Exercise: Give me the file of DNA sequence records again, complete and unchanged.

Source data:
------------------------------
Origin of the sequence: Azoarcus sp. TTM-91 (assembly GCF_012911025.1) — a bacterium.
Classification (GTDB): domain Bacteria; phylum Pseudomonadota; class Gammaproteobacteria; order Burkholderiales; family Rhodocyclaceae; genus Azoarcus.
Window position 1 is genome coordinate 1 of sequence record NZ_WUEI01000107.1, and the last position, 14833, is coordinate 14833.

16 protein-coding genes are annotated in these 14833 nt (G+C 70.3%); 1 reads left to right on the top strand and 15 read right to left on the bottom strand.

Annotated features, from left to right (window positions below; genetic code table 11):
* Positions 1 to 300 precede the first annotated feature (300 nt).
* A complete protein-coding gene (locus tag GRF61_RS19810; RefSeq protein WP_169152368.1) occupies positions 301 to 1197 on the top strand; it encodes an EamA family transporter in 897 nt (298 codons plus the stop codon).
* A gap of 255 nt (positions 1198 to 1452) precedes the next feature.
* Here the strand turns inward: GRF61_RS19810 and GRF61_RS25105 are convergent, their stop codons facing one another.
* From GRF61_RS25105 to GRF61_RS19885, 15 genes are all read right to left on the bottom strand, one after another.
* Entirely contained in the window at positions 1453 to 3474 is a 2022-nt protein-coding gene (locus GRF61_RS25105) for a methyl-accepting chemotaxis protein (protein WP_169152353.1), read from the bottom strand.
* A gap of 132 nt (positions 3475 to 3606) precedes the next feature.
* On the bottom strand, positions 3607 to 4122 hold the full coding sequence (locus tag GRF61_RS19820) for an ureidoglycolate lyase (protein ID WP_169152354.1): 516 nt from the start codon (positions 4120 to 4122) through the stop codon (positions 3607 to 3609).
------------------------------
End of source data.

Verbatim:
Origin of the sequence: Azoarcus sp. TTM-91 (assembly GCF_012911025.1) — a bacterium.
Classification (GTDB): domain Bacteria; phylum Pseudomonadota; class Gammaproteobacteria; order Burkholderiales; family Rhodocyclaceae; genus Azoarcus.
Window position 1 is genome coordinate 1 of sequence record NZ_WUEI01000107.1, and the last position, 14833, is coordinate 14833.

16 protein-coding genes are annotated in these 14833 nt (G+C 70.3%); 1 reads left to right on the top strand and 15 read right to left on the bottom strand.

Annotated features, from left to right (window positions below; genetic code table 11):
* Positions 1 to 300 precede the first annotated feature (300 nt).
* A complete protein-coding gene (locus tag GRF61_RS19810; RefSeq protein WP_169152368.1) occupies positions 301 to 1197 on the top strand; it encodes an EamA family transporter in 897 nt (298 codons plus the stop codon).
* A gap of 255 nt (positions 1198 to 1452) precedes the next feature.
* Here the strand turns inward: GRF61_RS19810 and GRF61_RS25105 are convergent, their stop codons facing one another.
* From GRF61_RS25105 to GRF61_RS19885, 15 genes are all read right to left on the bottom strand, one after another.
* Entirely contained in the window at positions 1453 to 3474 is a 2022-nt protein-coding gene (locus GRF61_RS25105) for a methyl-accepting chemotaxis protein (protein WP_169152353.1), read from the bottom strand.
* A gap of 132 nt (positions 3475 to 3606) precedes the next feature.
* On the bottom strand, positions 3607 to 4122 hold the full coding sequence (locus tag GRF61_RS19820) for an ureidoglycolate lyase (protein ID WP_169152354.1): 516 nt from the start codon (positions 4120 to 4122) through the stop codon (positions 3607 to 3609).